By Richard Lough and Duncan Miriri
NAIROBI (Reuters) - Kenya said it was in control of a Nairobi shopping mall that was attacked at the weekend but was still searching on Tuesday for Somali-linked Islamists believed to include Americans and a British woman who launched the assault that killed 62 people.
A burst of gunfire in the early morning broke hours of calm on the fourth day since militants of the al Qaeda-aligned al Shabaab group stormed into the Westgate centre during a busy Saturday lunchtime, spraying bullets and tossing grenades.
Helicopters buzzed over the complex that is popular with foreigners and prosperous Kenyans, which al Shabaab said its militants had attacked to demand Kenya withdraw troops from Somalia where they have battled the Islamist group.
President Uhuru Kenyatta has vowed to stay the course there.
"There are still gunmen in the building," said an intelligence officer, who asked not to be named, speaking in the morning near the mall which is surrounded by troops. Asked if there were still hostages, he said: "We are not sure yet."
"We are still in there and going through every room," said one Kenyan soldier.
The Interior Ministry had hours earlier said security forces were searching for anyone left behind in the mall that was now in their control, and that all the hostages had been released.
A trickle of survivors left on Monday, but the fate of those still missing was unclear. It was also unclear how many of the militants had been killed or captured.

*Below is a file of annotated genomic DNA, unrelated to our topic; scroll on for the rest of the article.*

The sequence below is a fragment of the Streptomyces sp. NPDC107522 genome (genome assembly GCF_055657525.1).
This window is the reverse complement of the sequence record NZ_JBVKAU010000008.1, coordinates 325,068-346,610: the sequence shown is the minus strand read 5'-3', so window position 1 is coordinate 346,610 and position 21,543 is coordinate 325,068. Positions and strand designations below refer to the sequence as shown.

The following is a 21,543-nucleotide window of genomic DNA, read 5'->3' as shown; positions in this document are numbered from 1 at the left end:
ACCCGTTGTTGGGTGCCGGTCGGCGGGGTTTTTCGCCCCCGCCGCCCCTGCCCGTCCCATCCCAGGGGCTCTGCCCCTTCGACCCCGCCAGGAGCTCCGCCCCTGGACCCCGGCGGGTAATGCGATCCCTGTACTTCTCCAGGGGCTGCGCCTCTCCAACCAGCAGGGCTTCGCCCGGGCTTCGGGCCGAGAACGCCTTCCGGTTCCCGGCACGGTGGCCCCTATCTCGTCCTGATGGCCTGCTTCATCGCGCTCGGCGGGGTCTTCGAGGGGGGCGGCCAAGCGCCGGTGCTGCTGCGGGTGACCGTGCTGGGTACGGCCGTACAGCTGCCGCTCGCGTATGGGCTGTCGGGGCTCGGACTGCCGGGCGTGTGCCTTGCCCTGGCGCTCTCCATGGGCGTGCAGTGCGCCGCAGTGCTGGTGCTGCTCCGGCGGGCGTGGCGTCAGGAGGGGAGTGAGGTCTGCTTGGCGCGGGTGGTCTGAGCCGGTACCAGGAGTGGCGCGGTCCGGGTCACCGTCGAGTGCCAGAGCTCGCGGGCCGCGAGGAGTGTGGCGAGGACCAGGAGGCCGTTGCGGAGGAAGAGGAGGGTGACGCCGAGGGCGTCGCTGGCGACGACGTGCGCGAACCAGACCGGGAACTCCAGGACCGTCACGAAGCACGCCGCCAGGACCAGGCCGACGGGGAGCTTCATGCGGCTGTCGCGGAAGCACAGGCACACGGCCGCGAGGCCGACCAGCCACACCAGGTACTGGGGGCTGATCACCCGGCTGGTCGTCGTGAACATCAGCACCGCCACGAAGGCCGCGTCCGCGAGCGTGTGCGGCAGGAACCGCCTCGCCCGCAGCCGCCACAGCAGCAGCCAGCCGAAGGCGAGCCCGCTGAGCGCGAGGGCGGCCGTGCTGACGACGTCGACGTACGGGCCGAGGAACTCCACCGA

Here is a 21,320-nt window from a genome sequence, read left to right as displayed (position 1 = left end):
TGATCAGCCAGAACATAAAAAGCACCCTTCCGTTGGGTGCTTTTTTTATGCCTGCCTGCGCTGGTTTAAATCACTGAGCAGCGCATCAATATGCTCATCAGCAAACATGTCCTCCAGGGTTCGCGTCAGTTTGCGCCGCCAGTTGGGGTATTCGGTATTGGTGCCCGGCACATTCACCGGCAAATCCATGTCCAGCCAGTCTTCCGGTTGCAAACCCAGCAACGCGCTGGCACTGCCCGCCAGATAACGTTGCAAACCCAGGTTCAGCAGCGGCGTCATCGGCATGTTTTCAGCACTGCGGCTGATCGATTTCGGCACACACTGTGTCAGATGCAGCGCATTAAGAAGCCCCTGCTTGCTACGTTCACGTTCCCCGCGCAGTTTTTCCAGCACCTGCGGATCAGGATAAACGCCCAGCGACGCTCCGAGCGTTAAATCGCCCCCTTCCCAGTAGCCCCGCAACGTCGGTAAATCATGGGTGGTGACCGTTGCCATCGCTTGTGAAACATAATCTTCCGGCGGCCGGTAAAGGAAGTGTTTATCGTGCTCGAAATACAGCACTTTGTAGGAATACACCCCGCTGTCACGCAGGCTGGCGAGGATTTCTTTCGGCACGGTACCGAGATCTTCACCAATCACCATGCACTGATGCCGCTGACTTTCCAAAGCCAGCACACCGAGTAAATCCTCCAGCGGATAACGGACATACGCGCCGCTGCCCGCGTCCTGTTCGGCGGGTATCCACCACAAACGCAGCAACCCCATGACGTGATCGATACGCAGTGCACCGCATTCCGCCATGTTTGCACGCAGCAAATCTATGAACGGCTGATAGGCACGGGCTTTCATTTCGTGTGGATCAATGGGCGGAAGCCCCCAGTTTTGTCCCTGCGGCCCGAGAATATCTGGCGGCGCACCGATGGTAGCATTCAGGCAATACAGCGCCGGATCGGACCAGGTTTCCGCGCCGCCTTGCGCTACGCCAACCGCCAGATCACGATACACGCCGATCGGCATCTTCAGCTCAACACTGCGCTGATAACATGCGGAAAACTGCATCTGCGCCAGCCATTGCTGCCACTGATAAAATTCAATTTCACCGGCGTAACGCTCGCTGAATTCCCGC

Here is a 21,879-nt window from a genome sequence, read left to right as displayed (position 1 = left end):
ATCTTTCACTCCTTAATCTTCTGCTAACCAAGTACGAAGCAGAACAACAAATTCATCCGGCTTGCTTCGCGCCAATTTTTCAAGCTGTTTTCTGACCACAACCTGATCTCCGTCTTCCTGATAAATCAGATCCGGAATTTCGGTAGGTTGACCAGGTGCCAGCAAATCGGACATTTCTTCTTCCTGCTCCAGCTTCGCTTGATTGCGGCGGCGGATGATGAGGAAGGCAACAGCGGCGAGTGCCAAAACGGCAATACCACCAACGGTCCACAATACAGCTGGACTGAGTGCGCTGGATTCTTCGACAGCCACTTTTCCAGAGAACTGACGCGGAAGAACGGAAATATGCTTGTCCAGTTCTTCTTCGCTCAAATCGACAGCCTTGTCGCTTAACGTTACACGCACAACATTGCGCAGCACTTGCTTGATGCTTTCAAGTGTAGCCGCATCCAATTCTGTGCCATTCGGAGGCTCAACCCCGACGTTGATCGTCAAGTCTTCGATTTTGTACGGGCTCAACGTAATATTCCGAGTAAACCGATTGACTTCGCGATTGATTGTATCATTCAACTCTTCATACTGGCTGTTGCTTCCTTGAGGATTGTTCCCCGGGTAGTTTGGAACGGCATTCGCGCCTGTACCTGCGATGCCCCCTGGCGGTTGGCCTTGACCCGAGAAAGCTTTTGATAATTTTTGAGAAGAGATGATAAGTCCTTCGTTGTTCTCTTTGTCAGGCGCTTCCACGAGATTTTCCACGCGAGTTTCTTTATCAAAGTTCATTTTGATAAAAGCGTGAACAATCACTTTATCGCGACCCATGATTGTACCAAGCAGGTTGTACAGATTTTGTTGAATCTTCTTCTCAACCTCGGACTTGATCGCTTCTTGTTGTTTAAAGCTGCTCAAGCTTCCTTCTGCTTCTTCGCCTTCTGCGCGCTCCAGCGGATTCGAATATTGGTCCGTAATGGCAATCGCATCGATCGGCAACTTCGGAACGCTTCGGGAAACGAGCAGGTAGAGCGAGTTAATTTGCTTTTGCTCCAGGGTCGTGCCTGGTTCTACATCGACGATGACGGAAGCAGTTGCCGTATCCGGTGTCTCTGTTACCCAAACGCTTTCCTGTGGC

The government said on Monday three died and an unsourced television report on Tuesday said "six of the remaining attackers" were killed. There has been no clear official tally.
Foreign Minister Amina Mohamed told the U.S. PBS Newshour television show that "two or three Americans" and a British woman were among the militants.
She said the Americans were "young men, about between maybe 18 and 19" years old. She said they were of Somali or Arab origin and had lived in "in Minnesota and one other place."
U.S. security sources said they were looking into information from Kenya that residents of Western countries, including the United States, may have been among the militants.
"We do monitor very carefully and have for some time been concerned about efforts by al Shabaab to recruit Americans or U.S. persons to come to Somalia," White House deputy national security adviser Ben Rhodes said, adding he had no direct information that Americans participated.
A spokesman for the British High Commission in Nairobi said:
"We are not going to be drawn into speculation about the identity of the attackers while the investigation is ongoing."
Britain, Kenya's former colonial ruler, has like other nations offered support to help pursue those behind the attack.
U.S. President Barack Obama, whose father was born in the east African nation, offered U.S. help, saying he believed Kenya - the scene of one of al Qaeda's first major attacks, in 1998, and a neighbour of chaotic Somalia - would continue to be a regional pillar of stability.